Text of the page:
Tamarindo is preparing for another cultural immersion: the 2018 Tamarindo Art Wave is coming to town on Jan. 25-27.
This year’s version of the popular festival will feature a few upgrades to enhance the participants’ experience, including a huge art gallery tent, another tent for video art, and the first-ever use in Costa Rica of the Tilt Brush by Google. In total, the three-day event will display approximately 200 works by national and international artists, and present 15 shows — both art and musical performances and workshops — making these three days the largest art exhibit to take place in Guanacaste.
Since the close of the 2016 Tamarindo Art Wave, Emmanuel Javogue and the other co-curator Gaby Alvarez, both members of the Tamarindo Art Foundation, have worked to secure artists and activities for this year’s Tamarindo-wide event. The most formidable addition to the program this year is the 400-square-meter tent in the parking lot next to the ABC Realty office. The structure and displays are based on the Art Basel style featured at the popular event by that name in Miami, Florida, and here will house the works from 30 national and international artists.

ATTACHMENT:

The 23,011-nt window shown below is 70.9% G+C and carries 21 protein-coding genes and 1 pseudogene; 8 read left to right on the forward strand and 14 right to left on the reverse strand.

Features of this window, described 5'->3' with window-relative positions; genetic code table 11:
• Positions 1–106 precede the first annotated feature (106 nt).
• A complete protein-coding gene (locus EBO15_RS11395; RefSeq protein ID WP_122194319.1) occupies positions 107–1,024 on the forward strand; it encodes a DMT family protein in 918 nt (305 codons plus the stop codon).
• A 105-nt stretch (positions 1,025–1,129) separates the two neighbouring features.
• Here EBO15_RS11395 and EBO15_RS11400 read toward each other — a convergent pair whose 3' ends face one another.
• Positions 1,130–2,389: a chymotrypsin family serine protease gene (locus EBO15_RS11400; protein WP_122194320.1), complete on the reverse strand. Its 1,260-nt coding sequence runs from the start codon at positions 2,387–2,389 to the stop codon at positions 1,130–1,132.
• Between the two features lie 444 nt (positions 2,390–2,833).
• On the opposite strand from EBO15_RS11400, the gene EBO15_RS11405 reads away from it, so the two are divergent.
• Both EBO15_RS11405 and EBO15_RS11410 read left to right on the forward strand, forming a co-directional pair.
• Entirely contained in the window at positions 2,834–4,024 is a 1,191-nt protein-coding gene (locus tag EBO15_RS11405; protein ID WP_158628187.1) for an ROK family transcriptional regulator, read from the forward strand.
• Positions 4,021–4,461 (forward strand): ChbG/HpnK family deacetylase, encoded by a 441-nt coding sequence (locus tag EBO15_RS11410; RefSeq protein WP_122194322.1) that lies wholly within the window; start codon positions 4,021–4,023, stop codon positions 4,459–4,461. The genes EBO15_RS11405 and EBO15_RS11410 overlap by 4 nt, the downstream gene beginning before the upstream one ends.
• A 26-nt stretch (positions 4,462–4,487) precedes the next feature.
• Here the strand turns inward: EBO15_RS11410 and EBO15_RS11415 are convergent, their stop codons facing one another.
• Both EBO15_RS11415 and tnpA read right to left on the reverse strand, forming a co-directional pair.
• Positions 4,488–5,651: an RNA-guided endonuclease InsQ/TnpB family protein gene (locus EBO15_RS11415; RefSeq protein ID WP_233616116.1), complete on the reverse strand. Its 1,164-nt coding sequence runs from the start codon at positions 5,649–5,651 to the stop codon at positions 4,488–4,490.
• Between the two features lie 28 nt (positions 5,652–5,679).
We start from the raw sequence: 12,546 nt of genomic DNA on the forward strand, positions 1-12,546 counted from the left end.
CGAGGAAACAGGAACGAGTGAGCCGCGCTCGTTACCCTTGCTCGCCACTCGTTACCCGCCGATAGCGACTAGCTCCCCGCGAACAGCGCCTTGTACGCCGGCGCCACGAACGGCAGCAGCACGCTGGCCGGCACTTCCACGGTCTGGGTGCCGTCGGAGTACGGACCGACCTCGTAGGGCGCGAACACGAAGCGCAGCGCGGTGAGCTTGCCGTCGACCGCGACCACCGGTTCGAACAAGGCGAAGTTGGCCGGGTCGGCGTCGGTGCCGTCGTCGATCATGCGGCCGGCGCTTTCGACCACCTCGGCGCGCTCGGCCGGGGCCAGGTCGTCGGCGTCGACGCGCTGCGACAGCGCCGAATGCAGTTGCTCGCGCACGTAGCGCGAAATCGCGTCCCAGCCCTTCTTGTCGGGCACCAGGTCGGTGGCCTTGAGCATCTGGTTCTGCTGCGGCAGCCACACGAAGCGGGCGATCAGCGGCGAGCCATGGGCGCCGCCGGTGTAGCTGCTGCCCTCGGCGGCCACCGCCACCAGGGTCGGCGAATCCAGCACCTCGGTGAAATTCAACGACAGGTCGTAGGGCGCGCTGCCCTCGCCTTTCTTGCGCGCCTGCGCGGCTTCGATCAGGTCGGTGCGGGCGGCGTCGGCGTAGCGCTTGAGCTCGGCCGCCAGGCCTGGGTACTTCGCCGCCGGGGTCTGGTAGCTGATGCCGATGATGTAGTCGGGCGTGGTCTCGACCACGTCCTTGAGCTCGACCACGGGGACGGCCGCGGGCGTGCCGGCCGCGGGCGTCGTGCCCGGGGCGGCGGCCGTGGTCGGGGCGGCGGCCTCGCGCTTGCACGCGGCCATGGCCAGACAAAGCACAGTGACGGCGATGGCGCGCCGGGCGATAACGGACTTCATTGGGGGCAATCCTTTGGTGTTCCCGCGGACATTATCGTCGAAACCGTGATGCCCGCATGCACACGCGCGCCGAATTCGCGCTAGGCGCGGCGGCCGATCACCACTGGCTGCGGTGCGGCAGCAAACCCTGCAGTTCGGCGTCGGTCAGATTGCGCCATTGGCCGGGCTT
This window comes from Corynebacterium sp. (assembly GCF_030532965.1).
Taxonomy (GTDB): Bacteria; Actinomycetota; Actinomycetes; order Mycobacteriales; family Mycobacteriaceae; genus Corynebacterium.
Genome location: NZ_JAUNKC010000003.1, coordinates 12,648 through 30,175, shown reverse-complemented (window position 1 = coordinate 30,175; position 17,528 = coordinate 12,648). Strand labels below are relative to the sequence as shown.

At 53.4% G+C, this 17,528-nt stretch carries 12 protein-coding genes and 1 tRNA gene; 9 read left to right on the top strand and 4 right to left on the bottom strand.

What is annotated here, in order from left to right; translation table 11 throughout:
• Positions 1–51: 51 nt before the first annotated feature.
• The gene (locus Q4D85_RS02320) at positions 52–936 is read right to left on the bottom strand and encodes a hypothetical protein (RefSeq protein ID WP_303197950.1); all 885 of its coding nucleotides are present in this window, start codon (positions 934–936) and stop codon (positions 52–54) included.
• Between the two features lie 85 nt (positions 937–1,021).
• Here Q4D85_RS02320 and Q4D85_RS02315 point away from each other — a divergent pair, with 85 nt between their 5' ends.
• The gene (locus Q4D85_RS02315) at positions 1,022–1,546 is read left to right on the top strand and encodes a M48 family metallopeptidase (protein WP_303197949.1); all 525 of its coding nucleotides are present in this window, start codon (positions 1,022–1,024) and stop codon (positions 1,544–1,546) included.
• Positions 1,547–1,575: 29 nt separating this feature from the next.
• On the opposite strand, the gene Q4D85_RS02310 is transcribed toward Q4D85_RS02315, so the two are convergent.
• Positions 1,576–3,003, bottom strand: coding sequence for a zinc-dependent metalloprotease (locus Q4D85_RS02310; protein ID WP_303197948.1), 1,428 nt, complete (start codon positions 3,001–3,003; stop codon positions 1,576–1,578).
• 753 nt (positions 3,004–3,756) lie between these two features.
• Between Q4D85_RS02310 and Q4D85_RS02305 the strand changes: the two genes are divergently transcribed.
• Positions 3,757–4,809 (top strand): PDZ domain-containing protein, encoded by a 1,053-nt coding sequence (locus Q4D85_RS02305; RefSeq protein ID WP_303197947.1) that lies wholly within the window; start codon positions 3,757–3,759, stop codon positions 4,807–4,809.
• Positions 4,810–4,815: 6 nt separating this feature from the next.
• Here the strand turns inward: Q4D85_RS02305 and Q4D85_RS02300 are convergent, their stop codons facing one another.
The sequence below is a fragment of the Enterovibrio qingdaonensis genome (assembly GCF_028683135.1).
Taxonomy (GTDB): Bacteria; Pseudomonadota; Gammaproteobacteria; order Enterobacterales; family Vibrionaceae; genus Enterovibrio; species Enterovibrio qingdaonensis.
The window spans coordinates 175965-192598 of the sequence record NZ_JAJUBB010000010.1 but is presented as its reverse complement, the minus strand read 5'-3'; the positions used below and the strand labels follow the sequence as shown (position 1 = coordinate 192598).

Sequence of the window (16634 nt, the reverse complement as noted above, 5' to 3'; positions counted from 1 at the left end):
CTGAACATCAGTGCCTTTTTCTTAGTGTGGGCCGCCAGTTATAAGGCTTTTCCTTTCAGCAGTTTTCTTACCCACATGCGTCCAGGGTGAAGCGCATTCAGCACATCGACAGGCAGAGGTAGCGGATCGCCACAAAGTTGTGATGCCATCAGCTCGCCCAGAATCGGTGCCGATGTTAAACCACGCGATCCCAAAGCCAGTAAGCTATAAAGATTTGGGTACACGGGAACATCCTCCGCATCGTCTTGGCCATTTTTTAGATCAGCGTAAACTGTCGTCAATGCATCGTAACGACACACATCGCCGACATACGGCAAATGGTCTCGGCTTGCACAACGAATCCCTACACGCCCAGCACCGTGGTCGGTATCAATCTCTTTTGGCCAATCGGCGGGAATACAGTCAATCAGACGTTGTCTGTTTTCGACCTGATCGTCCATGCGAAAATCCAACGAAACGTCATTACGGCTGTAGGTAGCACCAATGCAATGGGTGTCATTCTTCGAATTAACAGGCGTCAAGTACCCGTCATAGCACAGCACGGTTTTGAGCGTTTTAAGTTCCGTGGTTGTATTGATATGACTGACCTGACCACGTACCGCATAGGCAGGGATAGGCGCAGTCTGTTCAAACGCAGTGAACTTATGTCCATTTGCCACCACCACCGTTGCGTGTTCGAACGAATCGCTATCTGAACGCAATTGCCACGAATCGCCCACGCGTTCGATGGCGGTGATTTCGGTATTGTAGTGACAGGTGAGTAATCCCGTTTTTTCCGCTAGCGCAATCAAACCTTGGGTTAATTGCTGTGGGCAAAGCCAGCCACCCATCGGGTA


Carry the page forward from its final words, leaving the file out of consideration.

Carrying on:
“The tent will be more professional and more museum-like,” explained Javogue. “This structure will permit us to have larger paintings and sculptures.”